Beyond the swimmers' play area are outrigger canoes with fishermen waiting for a catch. The noon sun glares down on the sailors who protect their heads from sunburn by wearing extra large straw hats. The crews paddle their brightly painted canoes into areas where schools of fish have gathered. Nets are cast and spears are thrown that catch many of the fish. Some of the men dive into the water to help haul in the nets. Emerald fish desperately thrash their tails to escape; but their fate is sealed by the net's twine that bunches them together. The men are satisfied with their haul and pause from the strenuous activity. An old man tells the younger men about his escape from the jaws of a shark while he was diving near the reef-break. At the completion of the old man's story, the fishermen grab their paddles and begin to maneuver their boats for the trip home. White-tailed tropicbirds and Black Noddies, who are watching for a feeding opportunity, swarm above the fish-packed canoes as the men briskly paddle the boats toward shore. The canoes are beached and anxious vendors greet the fishermen to negotiate sales. The purchased fish are tied to poles and hung in the backs of small gray pick-up trucks. The vendors race off to nearby neighborhoods. Each mobile salesman is hoping to make a fast sale before the cargo smells fishy.
    Wakening from an afternoon nap, the islanders prepare for Sunday dinner. Women go over their recipes and begin preliminary work for the meals. Combining French and Tahitian cuisine is very popular throughout French Polynesia. Tahitian poi is no longer a taro paste as it was made 150 years ago; the bland tasting poi has evolved into a sweet pudding. One woman desides to make pumpkin poi using canned puree, tapioca, starch, vanilla, and sugar. The main entrée of her dinner will be baked mahi mahi with potatoes in cream sauce. At another home, a woman prepares an onion soup and pours the concoction into thick ceramic bowls. She places butter and garlic-toasted baguette slices on top of the soup and covers each serving with provolone cheese. The soups are baked in her oven until the cheese turns golden brown. Family members and friends begin to arrive at the designated party homes. The visiting women bring their favorite courses that turn the Sunday dinner into a large feast. Everyone eats until his or her full stomach bloats. Guitars, ukuleles, log drums, and skin drums are handed out to the musicians and the family entertainment begins. The fast beat of the songs encourages the young to dance.
    Women and girls tie cloth around their hips and create a dance formation. The dancers' hips rock back and forth in cadence to the bass drum, and their hands illustrate the song's story. Guitar and ukulele strings resonate the rhythmas everyone sings:

Tamure tamure, tamure ta mama
Puiti e rere, taimai e tupe.
Tupe tupe te vahine tamure.
Tupe tupe te vahine tamure.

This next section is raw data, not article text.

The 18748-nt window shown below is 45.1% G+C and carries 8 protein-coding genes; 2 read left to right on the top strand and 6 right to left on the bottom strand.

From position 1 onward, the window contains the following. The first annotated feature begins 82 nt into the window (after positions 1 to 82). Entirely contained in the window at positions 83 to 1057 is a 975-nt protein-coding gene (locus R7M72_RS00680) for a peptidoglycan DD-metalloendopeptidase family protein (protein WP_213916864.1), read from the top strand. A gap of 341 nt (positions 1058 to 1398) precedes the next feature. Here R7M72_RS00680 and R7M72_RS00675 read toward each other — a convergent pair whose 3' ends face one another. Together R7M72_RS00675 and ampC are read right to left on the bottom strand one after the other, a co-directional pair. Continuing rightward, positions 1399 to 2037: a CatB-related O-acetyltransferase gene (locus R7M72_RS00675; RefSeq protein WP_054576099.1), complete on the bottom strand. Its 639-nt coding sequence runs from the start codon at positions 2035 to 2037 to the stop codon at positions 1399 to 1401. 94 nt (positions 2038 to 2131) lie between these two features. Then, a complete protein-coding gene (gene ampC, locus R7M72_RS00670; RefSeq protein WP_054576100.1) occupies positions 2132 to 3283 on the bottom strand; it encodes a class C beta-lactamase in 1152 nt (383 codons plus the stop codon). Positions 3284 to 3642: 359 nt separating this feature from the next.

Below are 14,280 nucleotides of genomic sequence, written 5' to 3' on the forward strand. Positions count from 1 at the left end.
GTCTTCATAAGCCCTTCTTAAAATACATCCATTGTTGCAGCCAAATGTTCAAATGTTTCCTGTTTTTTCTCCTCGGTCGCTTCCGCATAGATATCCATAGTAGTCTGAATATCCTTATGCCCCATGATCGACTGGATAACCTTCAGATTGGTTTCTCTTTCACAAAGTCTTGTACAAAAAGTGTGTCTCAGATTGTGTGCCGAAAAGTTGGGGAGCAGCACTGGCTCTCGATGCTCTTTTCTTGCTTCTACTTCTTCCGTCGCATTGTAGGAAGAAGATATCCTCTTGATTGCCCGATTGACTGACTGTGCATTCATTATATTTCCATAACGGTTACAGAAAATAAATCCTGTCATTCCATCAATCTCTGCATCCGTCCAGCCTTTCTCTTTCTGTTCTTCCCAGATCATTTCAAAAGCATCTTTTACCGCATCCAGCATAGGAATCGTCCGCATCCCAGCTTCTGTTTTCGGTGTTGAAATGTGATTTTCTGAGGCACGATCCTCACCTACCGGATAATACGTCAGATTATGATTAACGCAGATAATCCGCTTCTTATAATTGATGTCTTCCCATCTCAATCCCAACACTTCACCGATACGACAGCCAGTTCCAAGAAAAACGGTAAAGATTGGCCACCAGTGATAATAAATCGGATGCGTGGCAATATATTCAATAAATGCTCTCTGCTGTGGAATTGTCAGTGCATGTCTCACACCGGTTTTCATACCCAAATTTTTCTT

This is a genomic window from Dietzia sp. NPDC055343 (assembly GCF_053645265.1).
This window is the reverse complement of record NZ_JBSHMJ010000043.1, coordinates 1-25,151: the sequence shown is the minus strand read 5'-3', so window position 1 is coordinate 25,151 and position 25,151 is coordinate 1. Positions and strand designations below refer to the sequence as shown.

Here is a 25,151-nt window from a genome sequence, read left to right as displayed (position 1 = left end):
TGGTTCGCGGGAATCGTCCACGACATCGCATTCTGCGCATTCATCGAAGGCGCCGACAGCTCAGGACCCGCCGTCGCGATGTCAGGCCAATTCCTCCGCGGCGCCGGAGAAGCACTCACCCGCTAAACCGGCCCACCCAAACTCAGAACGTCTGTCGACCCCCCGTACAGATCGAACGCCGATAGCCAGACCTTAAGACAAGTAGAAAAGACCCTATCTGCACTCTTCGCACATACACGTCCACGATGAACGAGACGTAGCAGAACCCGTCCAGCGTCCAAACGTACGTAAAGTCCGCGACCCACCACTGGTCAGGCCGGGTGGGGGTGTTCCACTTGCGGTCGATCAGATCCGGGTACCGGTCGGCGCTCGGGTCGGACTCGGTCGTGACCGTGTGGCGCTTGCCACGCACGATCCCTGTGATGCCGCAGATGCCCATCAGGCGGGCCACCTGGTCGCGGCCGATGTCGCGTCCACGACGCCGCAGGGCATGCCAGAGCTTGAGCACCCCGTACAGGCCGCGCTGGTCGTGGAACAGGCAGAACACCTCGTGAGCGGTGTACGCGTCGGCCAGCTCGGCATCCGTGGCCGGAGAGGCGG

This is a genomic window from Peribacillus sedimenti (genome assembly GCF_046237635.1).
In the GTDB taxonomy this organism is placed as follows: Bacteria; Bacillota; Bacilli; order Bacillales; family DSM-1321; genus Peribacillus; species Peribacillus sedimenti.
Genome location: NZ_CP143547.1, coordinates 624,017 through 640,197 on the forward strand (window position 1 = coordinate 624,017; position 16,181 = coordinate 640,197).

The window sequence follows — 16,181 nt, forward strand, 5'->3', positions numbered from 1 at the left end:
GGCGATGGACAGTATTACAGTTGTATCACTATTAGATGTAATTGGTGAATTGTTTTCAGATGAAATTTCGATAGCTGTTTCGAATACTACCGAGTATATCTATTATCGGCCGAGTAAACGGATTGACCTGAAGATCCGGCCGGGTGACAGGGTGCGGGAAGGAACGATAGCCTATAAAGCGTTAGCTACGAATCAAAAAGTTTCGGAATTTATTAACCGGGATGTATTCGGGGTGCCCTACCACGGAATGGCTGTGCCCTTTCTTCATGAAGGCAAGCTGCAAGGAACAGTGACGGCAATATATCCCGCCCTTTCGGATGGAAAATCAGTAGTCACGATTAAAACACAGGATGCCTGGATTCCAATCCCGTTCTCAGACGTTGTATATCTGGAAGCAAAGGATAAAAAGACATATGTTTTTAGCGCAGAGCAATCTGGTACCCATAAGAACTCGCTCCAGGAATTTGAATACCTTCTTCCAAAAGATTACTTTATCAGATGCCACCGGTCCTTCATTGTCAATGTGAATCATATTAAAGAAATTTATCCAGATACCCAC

Without stopping, the drummers take over and increase the music's speed. Being different sizes, the hallowed logs create a variation of tones that loudly vibrate above the party noise. Each drummer has one stick he uses to play the woody drum songs. The skin drum players use two sticks for their instruments.  The drums' fast beat entices the young men to join the dancing women. The men flap their legs in and out while rocking their bodies side to side. As a joke , the men place their hands in the back of their pants and imitate the womens' rear-end movements. The older generation likes to watch the young sing and dance, but evening is approaching and it is time for the old to gather at the chapel.
   The 200-year-old Gothic church was built with carved volcanic stones. The church's steep-sloping roof is covered with slate shinkles imported from England before France took over jurisdiction of the island. The tall wood-framed steeple no longer has its brass bell, but the iron cross on top the spire still points to heaven. On each side of the chapel are tall, thin windows with blue painted shutters. The windows have no glass and the shutters are opened for ventilation during sermons and choir practice. Family members escort their grandparents through the large church doors and sit on the polished wood pews. Old widows and widowers sit and reminisce about their lost companians and the jovial times they had in the prime of their lives. Husbands and wives with weathered faces sit close to each other holding wrinkled hands. All the parishioners become quiet when they see the choirmaster stand and raise his hand.
   On the downbeat, a loud burst of rhythmic voices harmonizes into a Christian carol. Men with deep voices chant a methodic beat that resembles a bass drum, while some of the women's high-pitched voices, in a variety of tones, echo scales complementary to the melody. Men and women with tenor, alto, and soprano voices sing the main melody in a Polynesian style where all the notes are accented without slurring, and ornamentations are traded back and forth between men and women. The chorus begins to cresendo, rising above the old faces and beyond the vaulted ceiling, caressing the flickering orange light that dance among the palms at sunset, envoloping Tahiti with the memories of long lives. The old men and women sing together as they have lived together. From the first day they walked the beach as lovers, until their last days as seniors, they have remained friends. The singing ends and the families help their grandparents outside to watch another day come to a close. The sea breeze is calm and the palm leaves lie still. The warm colors of the sky gradually darken as the sun disappears over the horizon. Billions of stars appear in the black sky, and the islanders look up at the heavens and give thanks that in a universe full of worlds, there is a place called Tahiti.